The popular new strategy of planting genetically engineered crops that make two or more toxins to fend off insect pests rests on assumptions that don’t always apply, UA researchers have discovered. Their study helps explain why one major pest is evolving resistance much faster than predicted and offers ideas for more sustainable pest control.
A strategy widely used to prevent pests from quickly adapting to crop-protecting toxins may fail in some cases unless better preventive actions are taken, suggests new research by University of Arizona entomologists published in the Proceedings of the National Academy of Sciences.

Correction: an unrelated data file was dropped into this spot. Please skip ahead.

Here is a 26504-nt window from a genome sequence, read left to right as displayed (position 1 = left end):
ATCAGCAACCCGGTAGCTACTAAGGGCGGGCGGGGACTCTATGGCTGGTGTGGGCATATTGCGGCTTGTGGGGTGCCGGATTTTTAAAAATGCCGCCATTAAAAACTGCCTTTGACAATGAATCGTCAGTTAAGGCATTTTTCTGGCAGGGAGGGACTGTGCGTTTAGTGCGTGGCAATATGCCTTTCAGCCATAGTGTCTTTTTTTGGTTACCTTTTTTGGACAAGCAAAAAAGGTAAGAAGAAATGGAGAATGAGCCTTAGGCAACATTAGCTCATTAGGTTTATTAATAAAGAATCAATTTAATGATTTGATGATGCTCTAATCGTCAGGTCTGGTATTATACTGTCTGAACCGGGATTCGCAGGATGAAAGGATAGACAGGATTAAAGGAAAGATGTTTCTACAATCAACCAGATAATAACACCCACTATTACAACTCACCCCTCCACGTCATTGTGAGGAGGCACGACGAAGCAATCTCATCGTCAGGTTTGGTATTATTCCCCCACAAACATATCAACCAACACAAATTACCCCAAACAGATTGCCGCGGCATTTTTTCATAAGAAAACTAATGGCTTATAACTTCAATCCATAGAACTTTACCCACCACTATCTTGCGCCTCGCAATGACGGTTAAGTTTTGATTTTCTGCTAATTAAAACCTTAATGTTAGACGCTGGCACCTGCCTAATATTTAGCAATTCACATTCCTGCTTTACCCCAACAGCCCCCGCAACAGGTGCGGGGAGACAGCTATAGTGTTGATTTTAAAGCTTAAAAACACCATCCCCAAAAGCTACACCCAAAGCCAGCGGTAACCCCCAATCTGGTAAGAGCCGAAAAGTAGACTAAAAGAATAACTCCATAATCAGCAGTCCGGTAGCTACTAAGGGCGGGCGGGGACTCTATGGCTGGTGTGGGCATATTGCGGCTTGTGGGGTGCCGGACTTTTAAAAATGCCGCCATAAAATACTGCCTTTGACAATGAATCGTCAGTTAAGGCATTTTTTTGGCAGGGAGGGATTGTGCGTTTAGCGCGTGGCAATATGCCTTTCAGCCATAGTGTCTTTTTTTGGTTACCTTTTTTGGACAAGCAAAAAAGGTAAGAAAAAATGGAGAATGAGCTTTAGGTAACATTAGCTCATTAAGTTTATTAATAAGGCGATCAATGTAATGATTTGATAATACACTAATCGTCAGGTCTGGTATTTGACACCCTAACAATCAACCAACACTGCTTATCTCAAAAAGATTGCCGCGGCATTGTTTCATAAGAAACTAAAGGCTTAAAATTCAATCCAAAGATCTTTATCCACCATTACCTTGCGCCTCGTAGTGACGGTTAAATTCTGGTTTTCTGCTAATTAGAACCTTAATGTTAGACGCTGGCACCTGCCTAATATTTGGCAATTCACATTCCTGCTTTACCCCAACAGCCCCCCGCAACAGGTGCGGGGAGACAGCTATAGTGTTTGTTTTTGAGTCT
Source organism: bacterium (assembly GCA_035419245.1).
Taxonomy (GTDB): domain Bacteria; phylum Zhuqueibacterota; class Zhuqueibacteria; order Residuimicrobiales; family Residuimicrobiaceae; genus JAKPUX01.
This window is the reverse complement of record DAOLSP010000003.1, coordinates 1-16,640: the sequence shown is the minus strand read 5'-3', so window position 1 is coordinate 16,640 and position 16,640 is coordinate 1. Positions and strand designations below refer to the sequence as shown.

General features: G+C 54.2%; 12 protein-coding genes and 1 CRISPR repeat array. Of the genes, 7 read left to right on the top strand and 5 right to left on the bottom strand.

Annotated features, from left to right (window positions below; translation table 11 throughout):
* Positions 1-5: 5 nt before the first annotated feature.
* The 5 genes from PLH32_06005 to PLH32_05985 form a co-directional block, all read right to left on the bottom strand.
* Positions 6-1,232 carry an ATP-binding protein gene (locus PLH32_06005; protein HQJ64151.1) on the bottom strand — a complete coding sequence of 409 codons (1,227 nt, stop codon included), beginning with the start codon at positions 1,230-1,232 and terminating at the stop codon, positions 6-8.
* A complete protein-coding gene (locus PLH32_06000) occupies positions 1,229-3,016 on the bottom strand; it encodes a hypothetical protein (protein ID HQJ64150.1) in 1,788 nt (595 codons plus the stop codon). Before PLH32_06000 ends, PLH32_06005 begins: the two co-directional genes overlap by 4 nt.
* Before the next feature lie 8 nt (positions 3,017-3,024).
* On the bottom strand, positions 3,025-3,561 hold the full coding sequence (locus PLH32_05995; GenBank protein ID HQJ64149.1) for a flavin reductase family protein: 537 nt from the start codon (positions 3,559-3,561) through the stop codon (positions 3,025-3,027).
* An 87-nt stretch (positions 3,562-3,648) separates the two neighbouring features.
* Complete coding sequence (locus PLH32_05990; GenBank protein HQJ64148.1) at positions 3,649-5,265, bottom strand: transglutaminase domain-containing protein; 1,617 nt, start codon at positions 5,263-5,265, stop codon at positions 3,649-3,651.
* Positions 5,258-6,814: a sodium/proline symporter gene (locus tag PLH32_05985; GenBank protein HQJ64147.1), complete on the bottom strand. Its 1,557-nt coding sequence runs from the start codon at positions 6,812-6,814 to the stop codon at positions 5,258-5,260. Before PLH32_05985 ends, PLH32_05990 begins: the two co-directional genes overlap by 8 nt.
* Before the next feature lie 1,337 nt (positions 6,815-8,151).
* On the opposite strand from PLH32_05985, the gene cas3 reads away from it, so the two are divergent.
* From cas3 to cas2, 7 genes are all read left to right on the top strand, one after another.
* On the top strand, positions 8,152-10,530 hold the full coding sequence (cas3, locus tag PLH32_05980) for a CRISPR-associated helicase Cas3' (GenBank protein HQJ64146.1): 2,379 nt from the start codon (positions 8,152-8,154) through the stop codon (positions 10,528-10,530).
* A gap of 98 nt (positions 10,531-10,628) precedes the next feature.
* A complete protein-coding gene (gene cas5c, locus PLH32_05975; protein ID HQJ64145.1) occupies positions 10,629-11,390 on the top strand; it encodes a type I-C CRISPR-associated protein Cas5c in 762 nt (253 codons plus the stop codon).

Corn and cotton have been genetically modified to produce pest-killing proteins from the bacterium Bacillus thuringiensis, or Bt for short. Compared with typical insecticide sprays, the Bt toxins produced by genetically engineered crops are much safer for people and the environment, explained Yves Carrière, a professor of entomology in the UA College of Agriculture and Life Sciences who led the study.